JENNIFER BROWN’S SUPERPOWER

She can make you feel sympathy for her villain.

Can you imagine a more unsympathetic character than a mass-murderer?

Don’t get me wrong, Jennifer doesn’t excuse Nick’s actions. Or blame them on society. But she does give us a reason to lament the loss of his soul. Nick is by turns repulsive and endearing.

1. The poor, misunderstood villain is a great way to stir up sympathy. Jennifer does it here, by CONTRASTING WHAT SOCIETY BELIEVES ABOUT THE VILLAIN vs WHAT THE NARRATOR KNOWS

How could Valerie have loved such an awful monster? Jennifer takes us back to when Nick and Valerie meet:

  • Society sees: “His clothes were ratty, sometimes too big, and never stylish.”
  • But Valerie looks beyond that: “He had these really sparkly dark eyes and a lopsided smile that was adorably apologetic and never showed his teeth.”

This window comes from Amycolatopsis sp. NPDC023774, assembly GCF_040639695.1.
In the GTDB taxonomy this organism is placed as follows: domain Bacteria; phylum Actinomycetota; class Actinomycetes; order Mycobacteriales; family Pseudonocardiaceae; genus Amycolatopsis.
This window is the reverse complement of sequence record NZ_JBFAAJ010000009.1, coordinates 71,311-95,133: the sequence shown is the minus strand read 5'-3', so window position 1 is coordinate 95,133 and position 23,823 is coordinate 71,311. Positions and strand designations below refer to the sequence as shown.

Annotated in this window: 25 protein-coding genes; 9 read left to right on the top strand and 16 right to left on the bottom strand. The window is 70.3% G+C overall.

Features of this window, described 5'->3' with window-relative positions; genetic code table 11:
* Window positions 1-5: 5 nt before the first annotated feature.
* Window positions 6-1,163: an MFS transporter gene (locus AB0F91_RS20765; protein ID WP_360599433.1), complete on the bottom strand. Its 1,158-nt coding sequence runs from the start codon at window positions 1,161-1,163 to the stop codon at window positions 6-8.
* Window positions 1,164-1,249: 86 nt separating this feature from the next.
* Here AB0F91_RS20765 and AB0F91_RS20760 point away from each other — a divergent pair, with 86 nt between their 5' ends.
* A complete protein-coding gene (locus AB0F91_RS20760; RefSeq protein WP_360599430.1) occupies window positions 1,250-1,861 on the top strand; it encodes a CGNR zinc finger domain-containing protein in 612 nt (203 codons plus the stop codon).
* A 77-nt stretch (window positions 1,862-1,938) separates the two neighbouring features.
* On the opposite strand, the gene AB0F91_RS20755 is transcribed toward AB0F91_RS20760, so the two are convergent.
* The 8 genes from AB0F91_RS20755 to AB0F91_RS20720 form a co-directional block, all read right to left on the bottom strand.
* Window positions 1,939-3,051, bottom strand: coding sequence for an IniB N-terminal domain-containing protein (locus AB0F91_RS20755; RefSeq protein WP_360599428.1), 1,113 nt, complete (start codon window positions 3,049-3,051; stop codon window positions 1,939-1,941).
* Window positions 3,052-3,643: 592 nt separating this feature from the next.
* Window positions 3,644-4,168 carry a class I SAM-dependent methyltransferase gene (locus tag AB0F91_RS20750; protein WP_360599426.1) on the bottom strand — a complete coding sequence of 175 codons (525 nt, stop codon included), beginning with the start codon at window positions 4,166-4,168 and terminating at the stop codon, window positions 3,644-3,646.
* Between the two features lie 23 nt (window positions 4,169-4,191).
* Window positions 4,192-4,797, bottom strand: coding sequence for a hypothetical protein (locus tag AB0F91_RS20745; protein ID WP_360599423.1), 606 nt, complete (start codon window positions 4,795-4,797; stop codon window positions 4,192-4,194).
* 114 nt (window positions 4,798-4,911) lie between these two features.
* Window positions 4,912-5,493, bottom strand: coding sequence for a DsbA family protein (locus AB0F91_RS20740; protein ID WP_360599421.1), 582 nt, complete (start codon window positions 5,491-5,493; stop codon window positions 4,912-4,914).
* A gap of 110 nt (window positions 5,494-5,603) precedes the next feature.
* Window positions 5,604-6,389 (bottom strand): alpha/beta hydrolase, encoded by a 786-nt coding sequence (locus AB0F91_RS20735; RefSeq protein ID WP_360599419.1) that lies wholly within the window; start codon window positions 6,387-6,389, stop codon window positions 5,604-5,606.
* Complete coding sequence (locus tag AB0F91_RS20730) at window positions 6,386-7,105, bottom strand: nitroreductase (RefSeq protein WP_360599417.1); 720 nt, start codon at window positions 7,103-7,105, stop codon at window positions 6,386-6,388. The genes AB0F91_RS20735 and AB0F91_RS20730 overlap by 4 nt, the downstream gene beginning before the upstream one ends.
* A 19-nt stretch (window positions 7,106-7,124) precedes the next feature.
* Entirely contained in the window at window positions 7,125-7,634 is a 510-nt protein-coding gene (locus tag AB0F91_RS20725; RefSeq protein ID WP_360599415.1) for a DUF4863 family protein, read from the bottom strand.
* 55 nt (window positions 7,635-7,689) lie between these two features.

2. Just when you think you’ve got this guy-from-the-wrong-side-of-the-tracks pegged, Jennifer gives Nick AN UNEXPECTED INTEREST OR TALENT.

Valerie visits Nick’s room for the first time and stumbles upon his stash.

“…To you yourself, to us, to everyone”

“Alas, how shall this bloody deed be answer’d?” Nick said, quoting the next line before I had a chance to read it.

I sat back and looked at him over the top of the book. “You read this stuff?”

That’s right, Nick is somewhat of a Shakespearean scholar. All on his own. Now, I find that awfully endearing, don’t you?

3. And as you might imagine in a book about bullying, there is more than plenty of UNEARNED SUFFERING.

“I could almost feel the embarrassment and disappointment radiating off of him, could almost see him crumple into defeat before my eyes.”

Note that the most effective use of unearned suffering comes AFTER you have established your villain’s likability.

This has been a mini-crash course. Pick up Hate List to learn from Jennifer Brown, my gift to you as The Sympathy-for-the-Villain Master.